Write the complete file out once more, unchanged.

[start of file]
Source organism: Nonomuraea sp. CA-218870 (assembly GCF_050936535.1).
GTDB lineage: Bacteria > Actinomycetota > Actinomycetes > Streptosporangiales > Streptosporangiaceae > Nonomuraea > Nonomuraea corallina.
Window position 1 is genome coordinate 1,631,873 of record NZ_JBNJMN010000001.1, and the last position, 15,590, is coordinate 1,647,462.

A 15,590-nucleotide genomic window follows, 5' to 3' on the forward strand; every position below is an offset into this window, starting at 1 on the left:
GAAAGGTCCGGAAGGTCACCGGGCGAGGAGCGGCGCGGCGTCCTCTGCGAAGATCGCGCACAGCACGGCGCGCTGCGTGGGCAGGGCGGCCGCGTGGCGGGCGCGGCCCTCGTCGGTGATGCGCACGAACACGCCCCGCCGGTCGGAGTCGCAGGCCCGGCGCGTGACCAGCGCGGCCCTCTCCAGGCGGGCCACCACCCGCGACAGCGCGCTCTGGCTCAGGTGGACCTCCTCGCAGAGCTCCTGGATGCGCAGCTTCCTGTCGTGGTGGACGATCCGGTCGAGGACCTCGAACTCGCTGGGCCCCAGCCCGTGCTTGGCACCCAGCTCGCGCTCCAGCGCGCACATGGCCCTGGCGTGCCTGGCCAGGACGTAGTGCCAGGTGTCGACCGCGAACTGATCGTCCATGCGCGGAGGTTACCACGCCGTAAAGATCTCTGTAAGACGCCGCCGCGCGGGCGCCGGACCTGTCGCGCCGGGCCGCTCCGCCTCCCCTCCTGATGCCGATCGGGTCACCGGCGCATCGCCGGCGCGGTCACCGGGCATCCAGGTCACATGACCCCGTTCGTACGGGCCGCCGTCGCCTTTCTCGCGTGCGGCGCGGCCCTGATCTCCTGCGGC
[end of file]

Source organism: Nonomuraea sp. CA-218870 (assembly GCF_050936535.1).
GTDB lineage: Bacteria > Actinomycetota > Actinomycetes > Streptosporangiales > Streptosporangiaceae > Nonomuraea > Nonomuraea corallina.
Window position 1 is genome coordinate 1,631,873 of record NZ_JBNJMN010000001.1, and the last position, 15,590, is coordinate 1,647,462.

A 15,590-nucleotide genomic window follows, 5' to 3' on the forward strand; every position below is an offset into this window, starting at 1 on the left:
GAAAGGTCCGGAAGGTCACCGGGCGAGGAGCGGCGCGGCGTCCTCTGCGAAGATCGCGCACAGCACGGCGCGCTGCGTGGGCAGGGCGGCCGCGTGGCGGGCGCGGCCCTCGTCGGTGATGCGCACGAACACGCCCCGCCGGTCGGAGTCGCAGGCCCGGCGCGTGACCAGCGCGGCCCTCTCCAGGCGGGCCACCACCCGCGACAGCGCGCTCTGGCTCAGGTGGACCTCCTCGCAGAGCTCCTGGATGCGCAGCTTCCTGTCGTGGTGGACGATCCGGTCGAGGACCTCGAACTCGCTGGGCCCCAGCCCGTGCTTGGCACCCAGCTCGCGCTCCAGCGCGCACATGGCCCTGGCGTGCCTGGCCAGGACGTAGTGCCAGGTGTCGACCGCGAACTGATCGTCCATGCGCGGAGGTTACCACGCCGTAAAGATCTCTGTAAGACGCCGCCGCGCGGGCGCCGGACCTGTCGCGCCGGGCCGCTCCGCCTCCCCTCCTGATGCCGATCGGGTCACCGGCGCATCGCCGGCGCGGTCACCGGGCATCCAGGTCACATGACCCCGTTCGTACGGGCCGCCGTCGCCTTTCTCGCGTGCGGCGCGGCCCTGATCTCCTGCGGC